Suzanne Collins was an incredibly gracious speaker. The Books of Wonder representative said when he was introducing her that she was essentially the reason the whole event had been planned; after he'd read Catching Fire he called up Suzanne to ask if she'd sign stock for them since he knew she wasn't making any appearances, but she said that if he could get together a couple of other authors she'd love to come in for a Books of Wonder event! Suzanne dedicated the first bit of her speaking time to praising the other authors and their books, then summarized The Hunger Games and Catching Fire for the audience - not that I think there was anyone there who hadn't read them both. Seriously, when it was time to get books signed, there were people going up to her with bags filled with copies of the books - she was such a big draw that the Books of Wonder staff started going down the line and any of us who had non-Suzanne books to have signed were told to jump the line, and then we could go back to get our Suzanne books signed.

Q&A session next. I didn't note all of the questions and answers, but here are some of the most interesting:

When the authors were asked how they come up with character names, Kristin said she often watched movie credits, especially to get last names. Suzanne said that Katniss' name comes from a regional name for the arrowhead plant - so of course that makes total sense for someone who is an archer!

What character, from your book or any book ever, would you like to meet? Kristin - Bitterblue, Libba - Winnie-the-Pooh, Justine - Ida Mae (from Flygirl, Suzanne - Simon from Lord of the Flies. Apparently I forgot to write down Scott's answer :-(

Here's the question that made me feel like a bad book nerd: a girl in the audience asked Suzanne to talk about the importance of bread in her books, since it pops up occasionally and, it turns out, Panem means bread! Suzanne explained that she took Panem from a latin phrase for bread and circuses, from an ancient satirist.

There was another question, asking the authors why they think dystopian novels are so big in YA right now (a question I believe was also asked at the B&N event). Justine had the best answer, I think: high school is a dystopia. Truer words were never spoken.

Finally it was time for the signing. I picked up Catching Fire and Graceling and brought along my copy of So Yesterday for Scott Westerfeld to sign (since I technically already have Leviathan, albeit in galley form, I don't quite feel the burning need to pick up the hardback version. Yet. It may be on my Christmas list, because it is a beautiful book). Since there was a huge backup to talk to Suzanne, I jumped ahead to Kristin and Scott and had the chance to talk to both of them for a minute. I was super excited to get to ask Kristin about something I'd mentioned in my Fire review: why did she give both Katsa and Fire such an aversion to having children? Kristin admitted her answer was a bit of a copout, but that's just how the two characters came to her, and it seemed so important to who they were as characters she needed to honor it. She also said it was a perfectly natural thought to her, so we laughed and bonded over that (babies are fine and all, but I'm still nowhere near the point where I actually want to be pregnant). She also pointed out that while neither character wants to be pregnant, that feeling actually comes from two very different places: Katsa draws strength from her independence, which of course includes not having babies depending on her, while for Fire it's a much more tragic stance, because she desperately wants a family. Thanks so much for talking to me, Kristin!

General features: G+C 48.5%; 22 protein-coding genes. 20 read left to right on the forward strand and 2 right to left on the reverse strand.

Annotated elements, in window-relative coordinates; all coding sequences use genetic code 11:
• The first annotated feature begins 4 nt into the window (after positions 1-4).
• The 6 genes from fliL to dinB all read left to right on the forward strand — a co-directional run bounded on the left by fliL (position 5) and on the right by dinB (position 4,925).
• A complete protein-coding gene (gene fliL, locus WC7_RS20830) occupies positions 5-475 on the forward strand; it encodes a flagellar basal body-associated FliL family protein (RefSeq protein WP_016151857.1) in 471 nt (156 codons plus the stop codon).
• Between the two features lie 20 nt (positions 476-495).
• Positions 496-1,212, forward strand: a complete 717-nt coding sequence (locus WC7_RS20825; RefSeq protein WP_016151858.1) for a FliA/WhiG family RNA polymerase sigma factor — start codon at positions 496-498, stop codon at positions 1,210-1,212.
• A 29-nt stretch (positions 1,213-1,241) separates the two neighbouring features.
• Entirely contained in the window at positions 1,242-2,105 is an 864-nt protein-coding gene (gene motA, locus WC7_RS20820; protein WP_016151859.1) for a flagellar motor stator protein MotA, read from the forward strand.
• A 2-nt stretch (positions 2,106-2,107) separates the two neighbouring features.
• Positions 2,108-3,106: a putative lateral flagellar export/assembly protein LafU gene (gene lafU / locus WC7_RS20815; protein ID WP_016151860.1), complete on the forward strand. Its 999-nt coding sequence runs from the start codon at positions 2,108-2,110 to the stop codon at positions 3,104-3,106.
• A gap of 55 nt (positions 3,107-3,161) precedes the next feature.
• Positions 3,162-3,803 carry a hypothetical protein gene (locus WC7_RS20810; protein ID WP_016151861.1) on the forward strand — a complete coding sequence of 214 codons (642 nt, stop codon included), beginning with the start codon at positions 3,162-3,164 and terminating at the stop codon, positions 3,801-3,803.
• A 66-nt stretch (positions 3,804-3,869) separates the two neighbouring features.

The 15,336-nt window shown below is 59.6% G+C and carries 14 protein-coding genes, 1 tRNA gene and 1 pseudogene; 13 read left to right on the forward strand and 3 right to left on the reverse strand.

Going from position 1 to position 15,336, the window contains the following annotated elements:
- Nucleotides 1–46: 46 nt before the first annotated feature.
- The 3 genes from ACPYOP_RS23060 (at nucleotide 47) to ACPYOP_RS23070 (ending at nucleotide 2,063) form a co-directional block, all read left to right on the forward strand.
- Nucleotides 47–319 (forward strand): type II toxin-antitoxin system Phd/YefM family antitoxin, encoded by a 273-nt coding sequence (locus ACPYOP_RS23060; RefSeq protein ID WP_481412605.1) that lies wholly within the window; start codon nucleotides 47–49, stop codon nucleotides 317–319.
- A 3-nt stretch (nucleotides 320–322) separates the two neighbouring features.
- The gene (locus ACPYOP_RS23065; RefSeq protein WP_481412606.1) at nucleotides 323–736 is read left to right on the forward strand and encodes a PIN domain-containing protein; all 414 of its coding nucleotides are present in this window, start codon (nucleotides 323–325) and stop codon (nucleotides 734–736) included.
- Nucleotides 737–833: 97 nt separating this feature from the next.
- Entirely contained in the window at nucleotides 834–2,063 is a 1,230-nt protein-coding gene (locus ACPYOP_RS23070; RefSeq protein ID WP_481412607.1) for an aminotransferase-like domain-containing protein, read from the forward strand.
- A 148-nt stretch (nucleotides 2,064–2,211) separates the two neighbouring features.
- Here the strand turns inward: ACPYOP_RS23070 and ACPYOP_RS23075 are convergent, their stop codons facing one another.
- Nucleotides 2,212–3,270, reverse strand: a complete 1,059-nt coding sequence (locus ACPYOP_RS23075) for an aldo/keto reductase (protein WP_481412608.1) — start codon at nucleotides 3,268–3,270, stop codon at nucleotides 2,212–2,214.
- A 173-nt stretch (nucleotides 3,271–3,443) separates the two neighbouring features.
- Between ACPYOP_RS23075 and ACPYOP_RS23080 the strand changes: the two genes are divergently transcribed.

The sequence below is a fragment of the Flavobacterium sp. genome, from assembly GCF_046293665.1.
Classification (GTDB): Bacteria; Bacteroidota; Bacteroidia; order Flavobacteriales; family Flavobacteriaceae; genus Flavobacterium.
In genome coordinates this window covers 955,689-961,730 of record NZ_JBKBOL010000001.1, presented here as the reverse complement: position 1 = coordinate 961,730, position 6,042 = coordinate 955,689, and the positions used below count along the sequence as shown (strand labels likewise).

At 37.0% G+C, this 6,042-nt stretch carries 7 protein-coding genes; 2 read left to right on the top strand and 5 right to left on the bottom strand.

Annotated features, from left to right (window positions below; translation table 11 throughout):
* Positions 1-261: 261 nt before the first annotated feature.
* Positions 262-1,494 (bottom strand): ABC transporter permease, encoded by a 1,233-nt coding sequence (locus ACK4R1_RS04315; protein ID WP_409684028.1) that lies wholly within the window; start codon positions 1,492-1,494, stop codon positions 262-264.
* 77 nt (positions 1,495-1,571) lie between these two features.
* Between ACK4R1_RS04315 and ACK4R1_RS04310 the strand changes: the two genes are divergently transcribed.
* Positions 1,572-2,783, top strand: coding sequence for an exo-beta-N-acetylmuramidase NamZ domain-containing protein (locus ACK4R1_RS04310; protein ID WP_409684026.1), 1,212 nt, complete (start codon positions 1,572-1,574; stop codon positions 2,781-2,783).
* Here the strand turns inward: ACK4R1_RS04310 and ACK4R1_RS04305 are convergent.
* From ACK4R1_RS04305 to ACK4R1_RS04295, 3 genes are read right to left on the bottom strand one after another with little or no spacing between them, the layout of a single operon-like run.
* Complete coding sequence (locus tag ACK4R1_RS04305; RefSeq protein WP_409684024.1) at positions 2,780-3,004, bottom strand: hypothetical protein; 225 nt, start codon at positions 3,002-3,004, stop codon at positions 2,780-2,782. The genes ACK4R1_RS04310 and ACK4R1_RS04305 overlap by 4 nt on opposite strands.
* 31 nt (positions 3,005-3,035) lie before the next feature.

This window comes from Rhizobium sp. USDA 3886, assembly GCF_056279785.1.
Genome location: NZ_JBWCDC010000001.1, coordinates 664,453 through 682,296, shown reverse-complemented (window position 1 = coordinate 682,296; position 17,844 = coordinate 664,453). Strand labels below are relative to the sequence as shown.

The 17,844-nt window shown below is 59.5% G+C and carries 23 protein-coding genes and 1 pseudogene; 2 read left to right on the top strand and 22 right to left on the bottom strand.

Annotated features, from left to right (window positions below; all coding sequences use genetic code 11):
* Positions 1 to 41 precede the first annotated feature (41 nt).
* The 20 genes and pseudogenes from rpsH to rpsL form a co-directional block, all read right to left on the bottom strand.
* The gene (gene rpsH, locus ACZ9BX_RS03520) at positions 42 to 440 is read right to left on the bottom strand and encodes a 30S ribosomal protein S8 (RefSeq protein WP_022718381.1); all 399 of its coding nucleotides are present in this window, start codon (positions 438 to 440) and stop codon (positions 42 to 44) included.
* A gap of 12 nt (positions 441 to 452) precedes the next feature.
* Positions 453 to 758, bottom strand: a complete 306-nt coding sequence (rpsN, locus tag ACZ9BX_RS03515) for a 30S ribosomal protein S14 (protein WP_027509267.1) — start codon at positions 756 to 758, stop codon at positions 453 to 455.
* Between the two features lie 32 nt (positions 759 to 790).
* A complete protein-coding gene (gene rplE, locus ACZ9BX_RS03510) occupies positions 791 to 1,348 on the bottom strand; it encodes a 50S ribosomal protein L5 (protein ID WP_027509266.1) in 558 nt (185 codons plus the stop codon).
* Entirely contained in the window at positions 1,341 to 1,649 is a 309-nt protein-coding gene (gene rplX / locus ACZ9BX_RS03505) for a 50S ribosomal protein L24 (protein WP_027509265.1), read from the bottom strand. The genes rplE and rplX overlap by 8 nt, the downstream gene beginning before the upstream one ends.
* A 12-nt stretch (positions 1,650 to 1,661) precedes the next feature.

I also told Scott that I felt a little bit like his stalker, since this was the fifth time I've seen him this year. Of course, since he sees so many people he admitted that he didn't remember seeing me before, but when I mentioned I'd given him my thesis on Uglies back in the spring, he remembered who I was (or at least remembered there was a girl who'd given him that paper!) and so he asked what I was up to now and was just very friendly again, until I saw a chance to sneak back over and get Catching Fire signed.

It was a long night, but so much fun. Thanks so much to all the authors who came out!

Finally, Justine has made her own post about the evening, if you want to see it from an author's perspective (also, I'm hiding down in the right hand corner of her picture of Suzanne Collins! Totally my claim to fame now).

1 comment:

Donna Gambale said...

Great post about the event! Thanks for linking it to the First Novels Club blog. So jealous I couldn't go.